Re: MMC practical apps.
Tesla List wrote:
> Original Poster: Philip <shadow42-at-totcon-dot-com>
> Ive been reading on the recent MMC trend and it seems to me that its a
> great compact alternative. The only problem I see for the MMC is its
> cost to coilers with small budgets like myself. I was reading Terry's
> note on the falling capacitance and dielectric air pockets. Since most
> coils incorporate the rolled poly or poly plate caps I was curious if
> this dielectric bubbling could cause a similar problem for them as well?
> I noticed a C reduction in my rolled cap before it died on my 4" coil
> that I posted specs on a little bit ago. The reduction was quite small,
> so small in fact that I never thought about it till now. I realize the
> oil in the cap should fill these pockets of air as they form (if they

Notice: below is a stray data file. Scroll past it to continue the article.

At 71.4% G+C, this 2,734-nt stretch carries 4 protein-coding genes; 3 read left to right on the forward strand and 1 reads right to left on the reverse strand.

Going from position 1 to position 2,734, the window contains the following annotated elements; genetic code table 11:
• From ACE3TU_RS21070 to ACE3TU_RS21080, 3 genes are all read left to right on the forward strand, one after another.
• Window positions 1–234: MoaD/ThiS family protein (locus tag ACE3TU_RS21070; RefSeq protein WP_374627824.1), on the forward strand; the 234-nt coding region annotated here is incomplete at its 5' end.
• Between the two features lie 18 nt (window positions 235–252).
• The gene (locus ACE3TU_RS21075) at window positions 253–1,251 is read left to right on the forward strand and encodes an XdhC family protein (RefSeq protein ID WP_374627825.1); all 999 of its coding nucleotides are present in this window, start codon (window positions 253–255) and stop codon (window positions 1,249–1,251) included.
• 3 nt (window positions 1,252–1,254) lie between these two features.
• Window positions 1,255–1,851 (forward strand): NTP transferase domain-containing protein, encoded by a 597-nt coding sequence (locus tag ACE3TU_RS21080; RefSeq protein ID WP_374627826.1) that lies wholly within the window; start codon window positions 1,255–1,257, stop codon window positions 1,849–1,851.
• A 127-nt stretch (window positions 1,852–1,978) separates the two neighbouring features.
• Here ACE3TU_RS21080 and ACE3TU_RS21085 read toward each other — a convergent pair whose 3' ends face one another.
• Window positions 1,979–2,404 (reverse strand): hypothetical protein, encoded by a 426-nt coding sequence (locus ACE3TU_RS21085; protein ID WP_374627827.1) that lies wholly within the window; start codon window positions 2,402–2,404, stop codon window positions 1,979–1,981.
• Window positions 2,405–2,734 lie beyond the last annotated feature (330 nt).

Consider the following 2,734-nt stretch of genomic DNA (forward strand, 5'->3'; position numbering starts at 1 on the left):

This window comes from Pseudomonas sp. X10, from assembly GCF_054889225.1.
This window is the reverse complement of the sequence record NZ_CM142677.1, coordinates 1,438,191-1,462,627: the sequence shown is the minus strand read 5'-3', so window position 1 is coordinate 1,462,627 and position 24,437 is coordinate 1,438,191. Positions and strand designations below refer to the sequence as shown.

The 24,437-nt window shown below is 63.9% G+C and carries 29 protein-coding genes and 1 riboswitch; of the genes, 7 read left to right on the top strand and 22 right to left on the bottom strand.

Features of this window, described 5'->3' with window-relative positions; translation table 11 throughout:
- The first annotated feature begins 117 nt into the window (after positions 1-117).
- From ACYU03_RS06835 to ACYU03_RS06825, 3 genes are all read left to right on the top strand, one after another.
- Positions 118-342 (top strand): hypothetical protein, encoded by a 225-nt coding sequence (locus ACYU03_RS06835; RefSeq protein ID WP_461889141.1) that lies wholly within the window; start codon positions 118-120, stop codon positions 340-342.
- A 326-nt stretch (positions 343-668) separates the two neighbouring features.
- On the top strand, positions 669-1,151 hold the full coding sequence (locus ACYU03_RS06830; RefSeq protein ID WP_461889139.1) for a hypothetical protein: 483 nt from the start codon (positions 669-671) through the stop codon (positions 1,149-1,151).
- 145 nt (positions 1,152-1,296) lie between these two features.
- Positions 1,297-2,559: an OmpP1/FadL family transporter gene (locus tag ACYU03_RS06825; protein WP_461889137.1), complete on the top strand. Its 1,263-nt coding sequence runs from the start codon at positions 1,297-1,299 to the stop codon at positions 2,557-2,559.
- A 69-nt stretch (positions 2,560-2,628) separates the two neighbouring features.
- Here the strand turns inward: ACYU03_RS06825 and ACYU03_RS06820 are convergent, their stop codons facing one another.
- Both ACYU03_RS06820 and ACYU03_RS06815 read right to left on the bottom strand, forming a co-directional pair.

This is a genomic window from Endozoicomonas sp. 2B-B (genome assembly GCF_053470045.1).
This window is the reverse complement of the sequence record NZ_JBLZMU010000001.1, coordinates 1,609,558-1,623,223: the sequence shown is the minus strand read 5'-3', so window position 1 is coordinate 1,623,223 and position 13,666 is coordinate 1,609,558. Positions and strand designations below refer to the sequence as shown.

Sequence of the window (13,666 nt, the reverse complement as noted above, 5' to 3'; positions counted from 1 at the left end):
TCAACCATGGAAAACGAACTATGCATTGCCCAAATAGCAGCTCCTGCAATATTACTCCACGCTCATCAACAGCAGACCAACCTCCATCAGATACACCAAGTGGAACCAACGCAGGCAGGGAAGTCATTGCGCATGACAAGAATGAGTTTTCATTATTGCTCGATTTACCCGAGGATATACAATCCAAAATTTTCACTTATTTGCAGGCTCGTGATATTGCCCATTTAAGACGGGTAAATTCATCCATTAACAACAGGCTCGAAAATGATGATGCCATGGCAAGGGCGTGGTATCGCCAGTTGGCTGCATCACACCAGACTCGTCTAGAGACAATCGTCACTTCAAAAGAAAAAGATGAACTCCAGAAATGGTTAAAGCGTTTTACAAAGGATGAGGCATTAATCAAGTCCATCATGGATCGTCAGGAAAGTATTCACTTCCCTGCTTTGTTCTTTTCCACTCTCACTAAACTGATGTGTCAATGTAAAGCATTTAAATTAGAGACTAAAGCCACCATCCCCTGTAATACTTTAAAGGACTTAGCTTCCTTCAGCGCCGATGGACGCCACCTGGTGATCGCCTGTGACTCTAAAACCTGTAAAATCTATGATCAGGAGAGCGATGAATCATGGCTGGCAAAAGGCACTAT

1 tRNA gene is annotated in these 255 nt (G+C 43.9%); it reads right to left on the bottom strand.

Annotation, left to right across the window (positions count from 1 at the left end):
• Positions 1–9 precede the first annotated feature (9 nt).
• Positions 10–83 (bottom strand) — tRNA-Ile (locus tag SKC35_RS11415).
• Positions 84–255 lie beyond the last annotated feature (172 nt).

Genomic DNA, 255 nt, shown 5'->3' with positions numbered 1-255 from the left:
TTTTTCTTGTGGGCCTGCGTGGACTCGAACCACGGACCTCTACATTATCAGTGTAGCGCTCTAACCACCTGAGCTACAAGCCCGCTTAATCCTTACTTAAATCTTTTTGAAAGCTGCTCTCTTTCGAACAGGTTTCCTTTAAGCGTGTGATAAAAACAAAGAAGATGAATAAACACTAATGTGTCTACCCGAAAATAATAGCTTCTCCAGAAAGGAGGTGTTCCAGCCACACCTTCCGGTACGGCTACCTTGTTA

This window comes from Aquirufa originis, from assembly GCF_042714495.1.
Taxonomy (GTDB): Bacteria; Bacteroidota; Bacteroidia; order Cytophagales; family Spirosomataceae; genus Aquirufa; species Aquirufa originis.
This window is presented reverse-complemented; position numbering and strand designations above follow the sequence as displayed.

> do) but could periodic re-vaccum pumping could help this? Since im sure
> that not all air can be removed in the first pumping of the cap. My cap
> only got hot and died spilling some smoke filled oil into the catch
> bucket. My dissection of it revealed a spider effect on the poly surface
> that looked like cracking of a car windshield when hit by a rock.
The pattern you is typical of the effects of partial discharge where the
e-field stress is greatest - at the edges of opposing capacitor plates.
It's formed by the decomposition products of successive corona-like
discharges at the oil-polypropylene boundary layer. Over time, these
"Lichtenberg patterns" grow, tree-like, leading to tracking and
carbonization of both the oil and poly, and failure of the dielectric
system. As this occurs, the oil may also decompose, releasing gases
(mostly hydrogen), that can then further promote ionization,
accelerating the process. Basically, you overstressed your cap - this is
the primary reason to use identical caps connected in series to reduce
the e-field stresses seen by the individual caps. Using a single cap
with a thicker dielectric layer simply won't do the trick...
-- Bert --